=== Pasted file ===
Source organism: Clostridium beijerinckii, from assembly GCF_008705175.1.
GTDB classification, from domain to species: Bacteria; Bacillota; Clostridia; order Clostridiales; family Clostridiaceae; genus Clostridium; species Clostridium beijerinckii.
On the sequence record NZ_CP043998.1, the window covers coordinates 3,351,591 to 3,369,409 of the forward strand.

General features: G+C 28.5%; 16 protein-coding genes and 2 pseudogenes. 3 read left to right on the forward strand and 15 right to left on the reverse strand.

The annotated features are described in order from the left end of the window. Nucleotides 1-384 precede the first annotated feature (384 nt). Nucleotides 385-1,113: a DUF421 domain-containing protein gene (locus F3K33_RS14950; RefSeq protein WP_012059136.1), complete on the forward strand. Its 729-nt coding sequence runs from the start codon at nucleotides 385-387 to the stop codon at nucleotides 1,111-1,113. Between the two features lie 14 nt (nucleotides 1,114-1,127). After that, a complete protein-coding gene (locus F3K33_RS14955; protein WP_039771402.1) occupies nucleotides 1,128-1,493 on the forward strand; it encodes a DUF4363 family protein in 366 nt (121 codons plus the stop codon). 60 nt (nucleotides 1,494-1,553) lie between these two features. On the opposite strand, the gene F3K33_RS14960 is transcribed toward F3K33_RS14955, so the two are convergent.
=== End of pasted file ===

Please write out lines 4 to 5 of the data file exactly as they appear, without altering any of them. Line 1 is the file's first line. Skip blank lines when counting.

General features: G+C 28.5%; 16 protein-coding genes and 2 pseudogenes. 3 read left to right on the forward strand and 15 right to left on the reverse strand.

The annotated features are described in order from the left end of the window. Nucleotides 1-384 precede the first annotated feature (384 nt). Nucleotides 385-1,113: a DUF421 domain-containing protein gene (locus F3K33_RS14950; RefSeq protein WP_012059136.1), complete on the forward strand. Its 729-nt coding sequence runs from the start codon at nucleotides 385-387 to the stop codon at nucleotides 1,111-1,113. Between the two features lie 14 nt (nucleotides 1,114-1,127). After that, a complete protein-coding gene (locus F3K33_RS14955; protein WP_039771402.1) occupies nucleotides 1,128-1,493 on the forward strand; it encodes a DUF4363 family protein in 366 nt (121 codons plus the stop codon). 60 nt (nucleotides 1,494-1,553) lie between these two features. On the opposite strand, the gene F3K33_RS14960 is transcribed toward F3K33_RS14955, so the two are convergent.